So Cal education, LAUSD, the Cal States and the UCs

Moms of alleged Miramonte Elementary victims say they're traumatized, file suit

Miramonte Elementary School

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Parents of students at Miramonte Elementary School escort children out of school on Feb. 6, 2012.

The mothers of young girls who say they are victims of a teacher’s lewd and lascivious acts at Miramonte Elementary School are suing the LA Unified School District.  Their attorney is Luis Carrillo, who’s also representing 22 former students at the school in a separate legal action.

At his South Pasadena office, Carrillo sat flanked by a pair of his clients – two emotional women speaking in Spanish about their daughters’ connection to Mark Berndt. He’s the LA Unified School District teacher accused of feeding some of his students cookies laced with his own body fluids - and then taking pictures of it. 

Elvia Campos is one of Carillo’s clients. She said her daughter often went to Berndt’s classroom after school to help clean up. The teacher would lavish her daughter with compliments, telling her she was a good girl, an intelligent girl, said Campos smearing her thick black eyeliner as she wiped tears from her eyes.
   
Campos and 13 other women are suing LA Unified and two of Miramonte’s former principals. They say they want the school district to pay for therapy for their children, but they did not say what other damages they might ask for.
  
John Henrichs works with Carrillo, representing the mothers.
  
At a press conference he said: “The moms have been traumatized and normally under the law a parent of a victim is not entitled to any type of recovery. However, if there’s a special relationship, which we’re alleging in this case there is because the school district has a special relationship to take care of the safety of the children, that that entitles the parents to come forward and seek justice for themselves here and get their own therapy.”
 
Carrillo says the children and their mothers have been in intensive therapy since the day after finding out about Berndt’s alleged crimes.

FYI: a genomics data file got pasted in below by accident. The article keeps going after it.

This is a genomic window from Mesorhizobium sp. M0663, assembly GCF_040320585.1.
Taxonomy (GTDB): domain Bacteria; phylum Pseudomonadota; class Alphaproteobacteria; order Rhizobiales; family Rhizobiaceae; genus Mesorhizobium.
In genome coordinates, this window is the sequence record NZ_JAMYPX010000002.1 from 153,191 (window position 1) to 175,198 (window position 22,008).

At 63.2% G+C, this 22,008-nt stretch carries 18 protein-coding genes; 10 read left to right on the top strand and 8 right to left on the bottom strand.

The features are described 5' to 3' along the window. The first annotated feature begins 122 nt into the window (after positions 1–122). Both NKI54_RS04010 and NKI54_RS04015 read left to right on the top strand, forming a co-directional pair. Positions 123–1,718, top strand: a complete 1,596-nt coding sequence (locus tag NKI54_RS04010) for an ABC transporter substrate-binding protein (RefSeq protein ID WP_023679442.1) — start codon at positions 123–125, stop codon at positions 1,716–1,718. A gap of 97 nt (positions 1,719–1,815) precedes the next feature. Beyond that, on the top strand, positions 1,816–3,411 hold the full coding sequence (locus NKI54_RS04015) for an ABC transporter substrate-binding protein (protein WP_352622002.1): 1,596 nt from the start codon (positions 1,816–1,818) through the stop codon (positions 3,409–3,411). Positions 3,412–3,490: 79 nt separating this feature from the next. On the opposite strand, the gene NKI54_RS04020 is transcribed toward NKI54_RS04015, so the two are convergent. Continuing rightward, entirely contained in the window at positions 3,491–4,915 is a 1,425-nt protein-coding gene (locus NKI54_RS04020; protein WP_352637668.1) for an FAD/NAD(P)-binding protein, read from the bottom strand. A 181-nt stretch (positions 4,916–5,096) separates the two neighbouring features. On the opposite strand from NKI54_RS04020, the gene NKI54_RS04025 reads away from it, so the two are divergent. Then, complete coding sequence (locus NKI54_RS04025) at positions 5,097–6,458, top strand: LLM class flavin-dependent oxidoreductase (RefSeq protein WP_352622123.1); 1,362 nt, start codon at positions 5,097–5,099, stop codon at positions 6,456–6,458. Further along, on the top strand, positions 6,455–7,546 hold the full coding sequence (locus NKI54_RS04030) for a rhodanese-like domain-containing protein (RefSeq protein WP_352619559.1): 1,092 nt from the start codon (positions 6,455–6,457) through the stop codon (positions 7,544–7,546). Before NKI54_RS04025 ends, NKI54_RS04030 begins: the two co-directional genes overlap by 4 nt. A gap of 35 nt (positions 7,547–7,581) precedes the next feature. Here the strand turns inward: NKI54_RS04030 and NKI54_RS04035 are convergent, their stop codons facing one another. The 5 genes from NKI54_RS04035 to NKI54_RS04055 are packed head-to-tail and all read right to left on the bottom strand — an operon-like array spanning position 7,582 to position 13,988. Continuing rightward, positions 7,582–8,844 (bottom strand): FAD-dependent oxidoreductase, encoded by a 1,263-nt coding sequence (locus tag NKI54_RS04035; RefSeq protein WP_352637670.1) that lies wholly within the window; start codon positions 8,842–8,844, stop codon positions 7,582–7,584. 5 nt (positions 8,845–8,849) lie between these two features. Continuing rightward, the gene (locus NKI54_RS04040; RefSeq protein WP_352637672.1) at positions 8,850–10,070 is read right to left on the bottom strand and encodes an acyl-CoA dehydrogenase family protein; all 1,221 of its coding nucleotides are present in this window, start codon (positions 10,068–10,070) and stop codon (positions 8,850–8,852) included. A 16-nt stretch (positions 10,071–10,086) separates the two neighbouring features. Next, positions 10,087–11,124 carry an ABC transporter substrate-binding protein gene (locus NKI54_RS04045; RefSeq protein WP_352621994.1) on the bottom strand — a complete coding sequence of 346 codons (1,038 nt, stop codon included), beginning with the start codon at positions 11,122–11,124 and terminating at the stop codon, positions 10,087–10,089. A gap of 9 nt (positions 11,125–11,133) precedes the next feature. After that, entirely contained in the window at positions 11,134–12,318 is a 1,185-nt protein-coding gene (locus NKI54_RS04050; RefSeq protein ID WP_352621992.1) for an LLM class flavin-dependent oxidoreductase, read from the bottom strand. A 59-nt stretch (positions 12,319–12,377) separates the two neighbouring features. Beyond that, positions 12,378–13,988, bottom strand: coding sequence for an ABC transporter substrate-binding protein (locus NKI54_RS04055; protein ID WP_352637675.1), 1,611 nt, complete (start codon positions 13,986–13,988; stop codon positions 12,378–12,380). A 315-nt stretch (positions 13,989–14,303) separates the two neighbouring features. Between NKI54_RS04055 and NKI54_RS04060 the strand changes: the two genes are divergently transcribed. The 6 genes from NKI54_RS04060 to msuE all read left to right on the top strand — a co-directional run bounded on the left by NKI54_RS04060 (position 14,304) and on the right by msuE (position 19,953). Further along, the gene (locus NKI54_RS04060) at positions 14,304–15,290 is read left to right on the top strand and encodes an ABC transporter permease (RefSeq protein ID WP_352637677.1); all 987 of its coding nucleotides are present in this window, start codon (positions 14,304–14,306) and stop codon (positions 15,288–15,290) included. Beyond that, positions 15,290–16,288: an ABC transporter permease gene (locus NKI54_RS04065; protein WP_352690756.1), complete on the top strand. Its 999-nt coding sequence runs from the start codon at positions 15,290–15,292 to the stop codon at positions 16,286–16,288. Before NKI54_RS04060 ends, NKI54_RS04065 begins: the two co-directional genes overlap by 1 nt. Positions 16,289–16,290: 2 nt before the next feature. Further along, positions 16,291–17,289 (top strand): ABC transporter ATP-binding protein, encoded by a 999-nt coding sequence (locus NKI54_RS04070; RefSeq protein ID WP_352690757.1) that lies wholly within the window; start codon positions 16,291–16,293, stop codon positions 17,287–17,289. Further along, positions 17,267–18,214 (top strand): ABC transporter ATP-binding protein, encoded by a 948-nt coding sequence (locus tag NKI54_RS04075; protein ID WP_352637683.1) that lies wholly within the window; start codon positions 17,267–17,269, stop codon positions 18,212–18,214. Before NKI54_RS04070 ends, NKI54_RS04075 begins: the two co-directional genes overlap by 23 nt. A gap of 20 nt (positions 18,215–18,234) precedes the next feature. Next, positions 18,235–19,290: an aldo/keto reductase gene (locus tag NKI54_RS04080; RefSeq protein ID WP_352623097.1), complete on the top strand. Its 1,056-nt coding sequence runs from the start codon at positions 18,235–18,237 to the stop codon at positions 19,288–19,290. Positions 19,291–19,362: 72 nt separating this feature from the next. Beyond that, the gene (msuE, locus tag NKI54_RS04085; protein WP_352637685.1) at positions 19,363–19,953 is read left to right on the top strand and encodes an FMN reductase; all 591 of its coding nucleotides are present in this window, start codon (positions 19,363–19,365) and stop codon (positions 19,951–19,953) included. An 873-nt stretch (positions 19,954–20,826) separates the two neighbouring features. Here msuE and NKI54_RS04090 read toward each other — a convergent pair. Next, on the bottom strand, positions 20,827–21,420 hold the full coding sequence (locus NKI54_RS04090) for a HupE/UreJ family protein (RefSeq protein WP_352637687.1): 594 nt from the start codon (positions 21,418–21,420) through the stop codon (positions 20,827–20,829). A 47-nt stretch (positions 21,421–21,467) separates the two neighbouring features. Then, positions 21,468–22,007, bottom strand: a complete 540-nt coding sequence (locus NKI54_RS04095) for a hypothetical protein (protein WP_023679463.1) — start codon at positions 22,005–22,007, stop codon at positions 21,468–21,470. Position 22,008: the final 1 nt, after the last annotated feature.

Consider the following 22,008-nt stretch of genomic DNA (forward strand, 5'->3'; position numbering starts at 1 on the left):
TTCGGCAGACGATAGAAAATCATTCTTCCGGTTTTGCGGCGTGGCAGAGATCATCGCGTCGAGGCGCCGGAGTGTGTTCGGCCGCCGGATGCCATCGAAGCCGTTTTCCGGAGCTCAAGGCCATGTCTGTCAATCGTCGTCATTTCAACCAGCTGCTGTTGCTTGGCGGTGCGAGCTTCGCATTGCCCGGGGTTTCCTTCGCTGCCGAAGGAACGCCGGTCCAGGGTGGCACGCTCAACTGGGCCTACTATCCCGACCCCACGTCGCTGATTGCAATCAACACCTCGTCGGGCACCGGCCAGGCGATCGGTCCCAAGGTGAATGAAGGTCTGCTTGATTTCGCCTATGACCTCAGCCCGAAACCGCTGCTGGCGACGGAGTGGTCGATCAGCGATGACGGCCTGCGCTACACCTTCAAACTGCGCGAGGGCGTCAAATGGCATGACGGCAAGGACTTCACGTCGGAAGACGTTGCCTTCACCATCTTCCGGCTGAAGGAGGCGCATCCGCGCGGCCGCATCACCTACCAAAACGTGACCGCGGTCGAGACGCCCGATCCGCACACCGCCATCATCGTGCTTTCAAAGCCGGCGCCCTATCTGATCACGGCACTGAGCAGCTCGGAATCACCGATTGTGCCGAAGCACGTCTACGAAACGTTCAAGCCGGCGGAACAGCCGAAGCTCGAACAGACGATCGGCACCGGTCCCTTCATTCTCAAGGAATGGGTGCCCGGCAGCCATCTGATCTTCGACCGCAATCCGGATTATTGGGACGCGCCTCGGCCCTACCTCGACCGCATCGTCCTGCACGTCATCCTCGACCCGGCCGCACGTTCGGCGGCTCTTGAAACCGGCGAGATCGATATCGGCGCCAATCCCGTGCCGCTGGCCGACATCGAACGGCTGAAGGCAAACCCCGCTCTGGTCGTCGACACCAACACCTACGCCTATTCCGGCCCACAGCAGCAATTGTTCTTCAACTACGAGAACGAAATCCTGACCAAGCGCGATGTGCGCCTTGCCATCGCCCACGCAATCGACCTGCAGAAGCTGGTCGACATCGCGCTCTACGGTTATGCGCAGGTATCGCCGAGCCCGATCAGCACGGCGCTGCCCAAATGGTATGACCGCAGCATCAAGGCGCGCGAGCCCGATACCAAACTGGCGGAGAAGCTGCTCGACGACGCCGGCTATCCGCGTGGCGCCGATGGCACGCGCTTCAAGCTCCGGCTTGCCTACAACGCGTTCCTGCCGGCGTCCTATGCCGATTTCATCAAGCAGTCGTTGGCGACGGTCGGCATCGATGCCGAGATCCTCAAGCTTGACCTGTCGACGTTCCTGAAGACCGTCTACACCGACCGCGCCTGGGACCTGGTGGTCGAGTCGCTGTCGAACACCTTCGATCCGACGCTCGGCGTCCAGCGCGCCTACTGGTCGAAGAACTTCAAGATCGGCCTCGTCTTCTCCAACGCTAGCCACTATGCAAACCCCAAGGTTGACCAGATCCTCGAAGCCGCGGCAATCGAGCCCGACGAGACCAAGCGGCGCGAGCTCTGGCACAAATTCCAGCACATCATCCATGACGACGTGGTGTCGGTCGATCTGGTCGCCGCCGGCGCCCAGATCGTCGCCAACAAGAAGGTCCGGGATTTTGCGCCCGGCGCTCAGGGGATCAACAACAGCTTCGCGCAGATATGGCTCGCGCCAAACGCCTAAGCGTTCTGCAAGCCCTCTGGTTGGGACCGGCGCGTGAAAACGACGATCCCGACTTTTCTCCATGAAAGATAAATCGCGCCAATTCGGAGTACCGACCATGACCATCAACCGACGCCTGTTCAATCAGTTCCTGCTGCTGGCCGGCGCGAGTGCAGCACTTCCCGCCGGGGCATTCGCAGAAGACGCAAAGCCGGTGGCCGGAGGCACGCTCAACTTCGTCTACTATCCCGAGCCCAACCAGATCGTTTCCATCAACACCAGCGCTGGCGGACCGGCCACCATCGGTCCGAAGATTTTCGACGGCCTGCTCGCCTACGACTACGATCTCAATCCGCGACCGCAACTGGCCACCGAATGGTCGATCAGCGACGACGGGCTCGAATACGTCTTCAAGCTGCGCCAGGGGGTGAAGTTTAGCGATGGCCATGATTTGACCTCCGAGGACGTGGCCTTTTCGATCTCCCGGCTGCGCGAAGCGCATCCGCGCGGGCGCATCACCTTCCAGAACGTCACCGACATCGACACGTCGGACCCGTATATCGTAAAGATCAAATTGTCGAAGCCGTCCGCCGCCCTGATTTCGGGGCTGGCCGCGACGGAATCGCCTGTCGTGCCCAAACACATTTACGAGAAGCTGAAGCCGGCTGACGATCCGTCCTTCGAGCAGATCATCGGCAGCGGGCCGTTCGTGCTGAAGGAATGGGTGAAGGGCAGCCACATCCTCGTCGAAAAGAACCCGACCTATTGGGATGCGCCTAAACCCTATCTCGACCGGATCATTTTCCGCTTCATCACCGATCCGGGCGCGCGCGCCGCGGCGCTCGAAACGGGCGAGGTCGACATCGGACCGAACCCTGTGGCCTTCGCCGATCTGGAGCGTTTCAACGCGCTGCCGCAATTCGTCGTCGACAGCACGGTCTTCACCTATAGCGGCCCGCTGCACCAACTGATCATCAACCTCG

The 61-year-old Berndt taught at LA Unified’s Miramonte Elementary for more than 30 years. He was arrested in February after a yearlong investigation that was triggered when a photo lab worker told authorities about pictures Berndt brought in for processing: photos of kids with cockroaches on their faces, eating cookies topped with a white substance, sometimes bound and blindfolded. Berndt is charged with 23 counts of lewd acts against children.
  
In a separate case, another Miramonte was arrested and charged with two counts of lewd acts. Martin Bernard Springer is under house arrest with an ankle bracelet, while Berndt remains in jail.

LA County Sheriff’s Sergeant Dan Scott says the Berndt investigation has been wide-ranging. Scott said detectives in the Special Victims Unit have “identified and interviewed approximately 285 children. And they have all been interviewed and statements documented and that information has been turned over to the district attorney.”
 
Investigators have also concluded interviews in the Springer case.

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Superintendent John Deasy shakes up LAUSD

Los Angeles schools Supt. John Deasy  sp

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Los Angeles schools Supt. John Deasy speaks during a press conference at South Region High School #2 in Los Angeles, California February 6, 2012. Deasy earlier informed parents at a community meeting that the district was replacing the entire staff of Miramonte Elementary School in the wake of the arrests of two teachers on lewd conduct charges.

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Los Angeles schools Supt. John Deasy speaks during a press conference at South Region High School #2 in Los Angeles, California February 6, 2012.

Deasy walks campus

Tami Abdollah/KPCC

Superintendent John Deasy walks through an economics classroom at Los Angeles High School during a surprise visit.

Deasy tours school

Tami Abdollah/KPCC

Superintendent John Deasy takes a phone call in the Dorsey High School courtyard while making a surprise visit to campus.


Faced with a shocking case of a teacher accused of playing classroom sex games with children for years at Miramonte Elementary, Los Angeles schools Superintendent John Deasy delivered another jolt: He removed the school's entire staff — from custodians to the principal — to smash what he called a "culture of silence."